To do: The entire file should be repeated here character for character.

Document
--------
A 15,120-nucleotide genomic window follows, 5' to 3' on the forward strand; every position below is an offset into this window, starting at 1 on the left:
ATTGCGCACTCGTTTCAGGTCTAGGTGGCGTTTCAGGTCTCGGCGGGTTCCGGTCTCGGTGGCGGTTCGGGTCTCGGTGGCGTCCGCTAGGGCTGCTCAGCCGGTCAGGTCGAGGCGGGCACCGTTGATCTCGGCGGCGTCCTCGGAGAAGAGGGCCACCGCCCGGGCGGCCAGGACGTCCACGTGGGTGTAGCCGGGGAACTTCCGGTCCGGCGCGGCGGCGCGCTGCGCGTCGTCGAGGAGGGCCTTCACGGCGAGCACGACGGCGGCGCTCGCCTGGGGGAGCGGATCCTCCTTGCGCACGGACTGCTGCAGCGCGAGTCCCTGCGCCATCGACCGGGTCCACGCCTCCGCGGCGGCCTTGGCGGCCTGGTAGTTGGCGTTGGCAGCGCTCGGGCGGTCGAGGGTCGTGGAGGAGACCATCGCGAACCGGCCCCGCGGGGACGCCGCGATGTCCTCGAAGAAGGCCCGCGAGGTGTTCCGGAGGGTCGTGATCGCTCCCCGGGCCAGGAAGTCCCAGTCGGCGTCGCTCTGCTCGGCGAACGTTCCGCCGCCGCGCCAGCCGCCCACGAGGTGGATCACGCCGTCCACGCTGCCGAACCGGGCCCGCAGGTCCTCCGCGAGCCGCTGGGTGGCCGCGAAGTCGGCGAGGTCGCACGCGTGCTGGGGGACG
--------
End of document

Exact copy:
A 15,120-nucleotide genomic window follows, 5' to 3' on the forward strand; every position below is an offset into this window, starting at 1 on the left:
ATTGCGCACTCGTTTCAGGTCTAGGTGGCGTTTCAGGTCTCGGCGGGTTCCGGTCTCGGTGGCGGTTCGGGTCTCGGTGGCGTCCGCTAGGGCTGCTCAGCCGGTCAGGTCGAGGCGGGCACCGTTGATCTCGGCGGCGTCCTCGGAGAAGAGGGCCACCGCCCGGGCGGCCAGGACGTCCACGTGGGTGTAGCCGGGGAACTTCCGGTCCGGCGCGGCGGCGCGCTGCGCGTCGTCGAGGAGGGCCTTCACGGCGAGCACGACGGCGGCGCTCGCCTGGGGGAGCGGATCCTCCTTGCGCACGGACTGCTGCAGCGCGAGTCCCTGCGCCATCGACCGGGTCCACGCCTCCGCGGCGGCCTTGGCGGCCTGGTAGTTGGCGTTGGCAGCGCTCGGGCGGTCGAGGGTCGTGGAGGAGACCATCGCGAACCGGCCCCGCGGGGACGCCGCGATGTCCTCGAAGAAGGCCCGCGAGGTGTTCCGGAGGGTCGTGATCGCTCCCCGGGCCAGGAAGTCCCAGTCGGCGTCGCTCTGCTCGGCGAACGTTCCGCCGCCGCGCCAGCCGCCCACGAGGTGGATCACGCCGTCCACGCTGCCGAACCGGGCCCGCAGGTCCTCCGCGAGCCGCTGGGTGGCCGCGAAGTCGGCGAGGTCGCACGCGTGCTGGGGGACG